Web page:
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Do you have student pen pals in other countries?

posted: 11.13.14 by Andrea Lunsford

Some 18 months ago, I spent three weeks lecturing in Beijing. I didn’t want to lecture, but they—quietly and patiently and persistently—insisted. So I delivered ten lectures on rhetoric and writing, most of them to the faculty. But on one occasion, my hosts took me to the large undergraduate campus, and I had a chance to speak to students—an intimidatingly large group that day. I talked about the history of rhetoric as an art of action, and about the power of language in our lives. I knew only a few words of Mandarin, and so I was careful to speak slowly and enunciate my English words as carefully as I could, and I was grateful to the students for listening and for responding, delighted when question after question came my way. After the lecture, I reflected on the fact that while those in the audience were primarily male, the majority of the questions came from young women, a number of whom stayed after the lecture to talk. Indeed, I began to notice some of these young women in the lectures I was giving to faculty, which meant that they had taken a very long bus ride from their campus to attend. So I began looking out for them and eventually met with three who came most often.

Though they never said as much, what I felt was that they wanted contact with an older woman who held agency, at least in their eyes. As we talked, they asked me about my teaching career, about how one “advanced” in that career, and eventually they asked whether I would write to them when I got back to California: “we want to work on our English writing,” they said.  “Yes,” I said, wondering if I would hear from them again.

I did hear from all three, but one of them, “Angela,” I’ll call her, has kept up frequent contact, writing first to ask if she could tell me her “stories” and “dreams.” I have read and re-read these emails, reading of the anguish and conflict she feels between what she thinks she may want and what her parents want (insist on) for her. She recently wrote that she believes millions of young women in China are struggling with the same tensions: their families want them to be educated, but as they grow more educated and more open to new ideas, they begin to question some traditional values (such as “marriage to a successful businessman,” which Angela says is absolutely expected)—and then their parents are very displeased with them. “I feel in a trap,” Angela wrote, and “cannot know to go one way or the other.”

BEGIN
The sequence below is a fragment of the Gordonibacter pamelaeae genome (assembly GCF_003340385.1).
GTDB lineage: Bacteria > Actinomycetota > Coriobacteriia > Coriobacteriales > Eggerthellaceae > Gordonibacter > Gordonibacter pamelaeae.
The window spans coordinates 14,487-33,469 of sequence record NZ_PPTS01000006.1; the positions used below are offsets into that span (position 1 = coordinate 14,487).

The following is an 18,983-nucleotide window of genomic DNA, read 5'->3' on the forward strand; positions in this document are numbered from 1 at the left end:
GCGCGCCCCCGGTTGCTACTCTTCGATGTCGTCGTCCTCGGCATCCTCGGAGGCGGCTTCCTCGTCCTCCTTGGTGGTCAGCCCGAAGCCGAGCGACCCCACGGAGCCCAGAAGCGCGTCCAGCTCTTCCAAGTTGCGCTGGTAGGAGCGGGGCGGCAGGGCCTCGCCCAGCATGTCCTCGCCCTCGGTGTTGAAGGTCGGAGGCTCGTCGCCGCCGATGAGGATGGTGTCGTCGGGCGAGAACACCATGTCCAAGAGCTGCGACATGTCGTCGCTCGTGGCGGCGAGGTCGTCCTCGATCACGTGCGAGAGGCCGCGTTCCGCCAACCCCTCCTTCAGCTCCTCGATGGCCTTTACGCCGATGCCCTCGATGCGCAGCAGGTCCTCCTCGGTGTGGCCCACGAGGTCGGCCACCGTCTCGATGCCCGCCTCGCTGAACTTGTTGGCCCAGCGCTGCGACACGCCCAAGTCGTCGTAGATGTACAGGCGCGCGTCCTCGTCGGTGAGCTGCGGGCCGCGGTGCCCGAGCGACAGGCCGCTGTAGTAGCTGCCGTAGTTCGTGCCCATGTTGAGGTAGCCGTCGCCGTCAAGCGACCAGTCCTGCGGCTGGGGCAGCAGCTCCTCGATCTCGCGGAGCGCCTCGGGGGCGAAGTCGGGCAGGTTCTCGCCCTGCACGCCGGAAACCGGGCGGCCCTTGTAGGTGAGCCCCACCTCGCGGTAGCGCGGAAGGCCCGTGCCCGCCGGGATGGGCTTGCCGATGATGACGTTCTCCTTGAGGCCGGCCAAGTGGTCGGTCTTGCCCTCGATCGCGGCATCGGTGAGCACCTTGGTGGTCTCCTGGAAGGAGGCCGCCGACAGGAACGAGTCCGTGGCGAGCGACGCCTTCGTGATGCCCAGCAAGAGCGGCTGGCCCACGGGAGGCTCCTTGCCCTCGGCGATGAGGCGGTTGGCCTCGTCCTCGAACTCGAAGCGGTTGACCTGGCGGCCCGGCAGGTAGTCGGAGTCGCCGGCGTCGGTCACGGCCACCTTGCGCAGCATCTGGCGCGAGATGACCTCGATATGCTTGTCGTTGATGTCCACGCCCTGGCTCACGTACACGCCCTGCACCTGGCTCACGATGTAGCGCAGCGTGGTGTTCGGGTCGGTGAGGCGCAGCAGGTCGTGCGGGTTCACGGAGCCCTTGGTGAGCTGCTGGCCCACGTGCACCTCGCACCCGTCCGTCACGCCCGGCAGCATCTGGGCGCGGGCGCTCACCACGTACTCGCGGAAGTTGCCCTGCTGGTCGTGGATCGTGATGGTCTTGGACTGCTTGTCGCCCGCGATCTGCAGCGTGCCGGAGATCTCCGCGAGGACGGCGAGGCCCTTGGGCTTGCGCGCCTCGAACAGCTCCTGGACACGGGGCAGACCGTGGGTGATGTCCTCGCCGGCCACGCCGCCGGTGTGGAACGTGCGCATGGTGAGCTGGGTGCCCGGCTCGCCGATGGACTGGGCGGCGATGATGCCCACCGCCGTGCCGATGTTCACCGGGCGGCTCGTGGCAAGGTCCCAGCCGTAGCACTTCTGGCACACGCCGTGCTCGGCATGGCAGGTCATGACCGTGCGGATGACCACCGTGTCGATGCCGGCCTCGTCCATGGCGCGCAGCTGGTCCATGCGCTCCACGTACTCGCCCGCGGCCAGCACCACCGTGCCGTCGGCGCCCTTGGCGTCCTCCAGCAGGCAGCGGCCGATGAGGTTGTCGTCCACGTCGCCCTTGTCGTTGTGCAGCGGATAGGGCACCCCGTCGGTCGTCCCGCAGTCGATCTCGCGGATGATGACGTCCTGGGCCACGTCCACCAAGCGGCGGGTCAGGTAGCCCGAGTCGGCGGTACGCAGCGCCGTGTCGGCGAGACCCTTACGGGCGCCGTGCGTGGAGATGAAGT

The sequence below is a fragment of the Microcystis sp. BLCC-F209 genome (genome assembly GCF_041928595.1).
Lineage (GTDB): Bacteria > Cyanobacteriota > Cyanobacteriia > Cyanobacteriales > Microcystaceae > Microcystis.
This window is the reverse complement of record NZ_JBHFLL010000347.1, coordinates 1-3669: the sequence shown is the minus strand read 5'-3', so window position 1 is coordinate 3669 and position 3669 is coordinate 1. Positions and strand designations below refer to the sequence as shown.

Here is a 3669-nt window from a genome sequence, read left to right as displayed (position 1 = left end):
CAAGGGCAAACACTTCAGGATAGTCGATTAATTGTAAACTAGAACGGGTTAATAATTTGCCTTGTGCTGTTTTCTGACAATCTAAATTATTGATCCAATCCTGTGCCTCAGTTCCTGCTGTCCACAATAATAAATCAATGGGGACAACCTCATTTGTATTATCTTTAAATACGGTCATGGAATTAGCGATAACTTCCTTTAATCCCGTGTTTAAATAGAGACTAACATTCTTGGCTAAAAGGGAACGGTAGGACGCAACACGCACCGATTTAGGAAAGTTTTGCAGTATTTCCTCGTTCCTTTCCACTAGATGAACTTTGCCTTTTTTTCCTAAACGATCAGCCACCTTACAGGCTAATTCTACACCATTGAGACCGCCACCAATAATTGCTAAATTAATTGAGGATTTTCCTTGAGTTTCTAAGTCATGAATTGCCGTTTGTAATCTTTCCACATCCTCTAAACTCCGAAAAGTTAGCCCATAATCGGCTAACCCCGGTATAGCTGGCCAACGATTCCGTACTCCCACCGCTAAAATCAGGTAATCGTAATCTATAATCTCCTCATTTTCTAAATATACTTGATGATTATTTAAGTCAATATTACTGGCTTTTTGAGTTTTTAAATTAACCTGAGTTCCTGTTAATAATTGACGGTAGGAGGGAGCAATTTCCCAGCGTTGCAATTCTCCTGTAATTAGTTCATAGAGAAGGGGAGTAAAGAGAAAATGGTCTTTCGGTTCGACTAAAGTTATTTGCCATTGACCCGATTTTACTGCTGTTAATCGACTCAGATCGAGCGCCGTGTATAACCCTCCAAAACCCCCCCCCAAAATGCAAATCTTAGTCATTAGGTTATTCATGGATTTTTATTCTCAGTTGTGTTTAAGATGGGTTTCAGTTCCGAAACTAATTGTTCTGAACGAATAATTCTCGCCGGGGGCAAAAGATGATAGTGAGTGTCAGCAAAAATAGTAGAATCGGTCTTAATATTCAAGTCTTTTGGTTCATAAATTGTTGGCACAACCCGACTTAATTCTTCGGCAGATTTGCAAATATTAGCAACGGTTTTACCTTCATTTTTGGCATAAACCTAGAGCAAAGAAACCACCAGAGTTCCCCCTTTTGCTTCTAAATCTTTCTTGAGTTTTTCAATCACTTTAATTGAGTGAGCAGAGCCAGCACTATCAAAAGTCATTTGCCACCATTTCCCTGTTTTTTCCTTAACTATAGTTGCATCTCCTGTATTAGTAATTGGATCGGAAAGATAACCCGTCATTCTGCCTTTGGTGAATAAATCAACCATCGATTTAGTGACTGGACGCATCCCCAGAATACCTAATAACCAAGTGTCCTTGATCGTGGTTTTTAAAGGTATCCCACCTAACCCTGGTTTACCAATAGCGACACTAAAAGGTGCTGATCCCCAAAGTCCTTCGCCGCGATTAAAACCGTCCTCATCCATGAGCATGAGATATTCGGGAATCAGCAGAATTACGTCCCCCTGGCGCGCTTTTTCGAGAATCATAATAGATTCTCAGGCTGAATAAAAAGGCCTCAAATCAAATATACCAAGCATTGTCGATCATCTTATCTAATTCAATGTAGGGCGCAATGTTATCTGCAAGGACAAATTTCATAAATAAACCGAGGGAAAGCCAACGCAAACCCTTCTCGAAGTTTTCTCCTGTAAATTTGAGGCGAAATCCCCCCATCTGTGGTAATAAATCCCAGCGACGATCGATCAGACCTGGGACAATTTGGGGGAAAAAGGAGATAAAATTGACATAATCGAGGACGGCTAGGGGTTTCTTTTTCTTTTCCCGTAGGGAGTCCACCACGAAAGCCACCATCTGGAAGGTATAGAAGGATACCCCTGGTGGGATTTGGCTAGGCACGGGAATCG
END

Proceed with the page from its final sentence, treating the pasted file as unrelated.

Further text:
So rather than helping improve fluency in English, I have found myself trying to respond to my pen pal’s questions and dilemmas—and her dreams, which lately are leading her to contemplate more autonomy, more agency. It’s a dangerous game she’s playing, and she knows it. Indeed, she knows it is not a game, but her life and future, and so do I. I received another long message about her attempts to make friends with a small group of Japanese students, about the language barriers they are struggling with, and about whether she will be allowed to be “really great friends” with one of the male students. I am struggling with barriers of my own, trying to find ways to respond with empathy and careful listening but without imposing my own values on her narrative.

I’m wondering how many other writing teachers out there are in similar cross-cultural conversations. My guess is that students like Angela turn more often to us than to teachers of math or science or philosophy, first because we form a bond through writing itself, and second because we are more likely to practice rhetorical listening than those in other fields. So I will continue to weave the written thread that connects Angela and me, even as I worry that the weaving I am doing is clumsy at best. If you have advice or experiences to share, I’m all ears!

[Photo: Chinese Mailbox by Michael Lusk, on flickr]

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